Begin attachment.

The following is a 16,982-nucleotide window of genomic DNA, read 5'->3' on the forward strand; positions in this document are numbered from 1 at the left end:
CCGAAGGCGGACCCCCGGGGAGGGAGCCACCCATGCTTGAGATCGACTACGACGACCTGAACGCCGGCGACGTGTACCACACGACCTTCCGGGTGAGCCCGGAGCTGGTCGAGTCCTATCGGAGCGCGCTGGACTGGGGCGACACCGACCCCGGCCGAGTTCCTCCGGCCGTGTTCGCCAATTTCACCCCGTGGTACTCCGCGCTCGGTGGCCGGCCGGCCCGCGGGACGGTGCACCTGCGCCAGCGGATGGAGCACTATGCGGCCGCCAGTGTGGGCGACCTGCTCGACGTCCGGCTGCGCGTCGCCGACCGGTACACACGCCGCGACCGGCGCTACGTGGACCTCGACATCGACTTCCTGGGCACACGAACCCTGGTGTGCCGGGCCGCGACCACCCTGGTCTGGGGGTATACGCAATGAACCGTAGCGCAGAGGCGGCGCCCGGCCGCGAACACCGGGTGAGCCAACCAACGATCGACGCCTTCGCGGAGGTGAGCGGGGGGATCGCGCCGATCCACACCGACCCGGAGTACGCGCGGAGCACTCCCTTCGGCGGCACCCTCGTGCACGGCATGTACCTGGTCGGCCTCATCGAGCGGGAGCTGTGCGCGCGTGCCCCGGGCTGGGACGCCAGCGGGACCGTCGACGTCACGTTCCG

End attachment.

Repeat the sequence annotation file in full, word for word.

The following is a 16,982-nucleotide window of genomic DNA, read 5'->3' on the forward strand; positions in this document are numbered from 1 at the left end:
CCGAAGGCGGACCCCCGGGGAGGGAGCCACCCATGCTTGAGATCGACTACGACGACCTGAACGCCGGCGACGTGTACCACACGACCTTCCGGGTGAGCCCGGAGCTGGTCGAGTCCTATCGGAGCGCGCTGGACTGGGGCGACACCGACCCCGGCCGAGTTCCTCCGGCCGTGTTCGCCAATTTCACCCCGTGGTACTCCGCGCTCGGTGGCCGGCCGGCCCGCGGGACGGTGCACCTGCGCCAGCGGATGGAGCACTATGCGGCCGCCAGTGTGGGCGACCTGCTCGACGTCCGGCTGCGCGTCGCCGACCGGTACACACGCCGCGACCGGCGCTACGTGGACCTCGACATCGACTTCCTGGGCACACGAACCCTGGTGTGCCGGGCCGCGACCACCCTGGTCTGGGGGTATACGCAATGAACCGTAGCGCAGAGGCGGCGCCCGGCCGCGAACACCGGGTGAGCCAACCAACGATCGACGCCTTCGCGGAGGTGAGCGGGGGGATCGCGCCGATCCACACCGACCCGGAGTACGCGCGGAGCACTCCCTTCGGCGGCACCCTCGTGCACGGCATGTACCTGGTCGGCCTCATCGAGCGGGAGCTGTGCGCGCGTGCCCCGGGCTGGGACGCCAGCGGGACCGTCGACGTCACGTTCCG